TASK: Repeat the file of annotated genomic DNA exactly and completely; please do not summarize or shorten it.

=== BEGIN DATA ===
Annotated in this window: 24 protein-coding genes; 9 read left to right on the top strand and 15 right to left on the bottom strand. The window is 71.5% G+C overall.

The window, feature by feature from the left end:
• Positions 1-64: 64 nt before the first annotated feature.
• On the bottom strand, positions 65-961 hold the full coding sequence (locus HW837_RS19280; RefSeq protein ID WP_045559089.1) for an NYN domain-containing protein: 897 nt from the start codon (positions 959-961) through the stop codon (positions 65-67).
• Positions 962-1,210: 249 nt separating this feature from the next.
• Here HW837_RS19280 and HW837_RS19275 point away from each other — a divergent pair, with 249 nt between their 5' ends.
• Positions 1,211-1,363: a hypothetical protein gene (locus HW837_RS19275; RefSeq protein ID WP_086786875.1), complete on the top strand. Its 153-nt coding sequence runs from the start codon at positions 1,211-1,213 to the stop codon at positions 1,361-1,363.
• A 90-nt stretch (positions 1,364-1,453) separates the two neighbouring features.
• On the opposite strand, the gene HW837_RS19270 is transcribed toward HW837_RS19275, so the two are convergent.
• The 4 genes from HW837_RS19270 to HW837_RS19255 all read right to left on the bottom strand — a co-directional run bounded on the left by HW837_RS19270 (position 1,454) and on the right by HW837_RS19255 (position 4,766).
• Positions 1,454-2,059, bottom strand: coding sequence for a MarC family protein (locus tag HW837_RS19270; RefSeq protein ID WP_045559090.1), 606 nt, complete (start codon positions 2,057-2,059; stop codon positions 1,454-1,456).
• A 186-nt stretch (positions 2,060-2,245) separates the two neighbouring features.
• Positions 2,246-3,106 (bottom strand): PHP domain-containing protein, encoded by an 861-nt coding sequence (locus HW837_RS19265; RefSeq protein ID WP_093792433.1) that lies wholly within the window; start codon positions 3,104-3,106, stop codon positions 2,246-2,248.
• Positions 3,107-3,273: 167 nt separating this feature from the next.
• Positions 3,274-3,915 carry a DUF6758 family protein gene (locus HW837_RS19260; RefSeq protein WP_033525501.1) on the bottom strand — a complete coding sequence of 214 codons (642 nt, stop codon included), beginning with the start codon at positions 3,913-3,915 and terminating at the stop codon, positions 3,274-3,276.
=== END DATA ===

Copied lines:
Annotated in this window: 24 protein-coding genes; 9 read left to right on the top strand and 15 right to left on the bottom strand. The window is 71.5% G+C overall.

The window, feature by feature from the left end:
• Positions 1-64: 64 nt before the first annotated feature.
• On the bottom strand, positions 65-961 hold the full coding sequence (locus HW837_RS19280; RefSeq protein ID WP_045559089.1) for an NYN domain-containing protein: 897 nt from the start codon (positions 959-961) through the stop codon (positions 65-67).
• Positions 962-1,210: 249 nt separating this feature from the next.
• Here HW837_RS19280 and HW837_RS19275 point away from each other — a divergent pair, with 249 nt between their 5' ends.
• Positions 1,211-1,363: a hypothetical protein gene (locus HW837_RS19275; RefSeq protein ID WP_086786875.1), complete on the top strand. Its 153-nt coding sequence runs from the start codon at positions 1,211-1,213 to the stop codon at positions 1,361-1,363.
• A 90-nt stretch (positions 1,364-1,453) separates the two neighbouring features.
• On the opposite strand, the gene HW837_RS19270 is transcribed toward HW837_RS19275, so the two are convergent.
• The 4 genes from HW837_RS19270 to HW837_RS19255 all read right to left on the bottom strand — a co-directional run bounded on the left by HW837_RS19270 (position 1,454) and on the right by HW837_RS19255 (position 4,766).
• Positions 1,454-2,059, bottom strand: coding sequence for a MarC family protein (locus tag HW837_RS19270; RefSeq protein ID WP_045559090.1), 606 nt, complete (start codon positions 2,057-2,059; stop codon positions 1,454-1,456).
• A 186-nt stretch (positions 2,060-2,245) separates the two neighbouring features.
• Positions 2,246-3,106 (bottom strand): PHP domain-containing protein, encoded by an 861-nt coding sequence (locus HW837_RS19265; RefSeq protein ID WP_093792433.1) that lies wholly within the window; start codon positions 3,104-3,106, stop codon positions 2,246-2,248.
• Positions 3,107-3,273: 167 nt separating this feature from the next.
• Positions 3,274-3,915 carry a DUF6758 family protein gene (locus HW837_RS19260; RefSeq protein WP_033525501.1) on the bottom strand — a complete coding sequence of 214 codons (642 nt, stop codon included), beginning with the start codon at positions 3,913-3,915 and terminating at the stop codon, positions 3,274-3,276.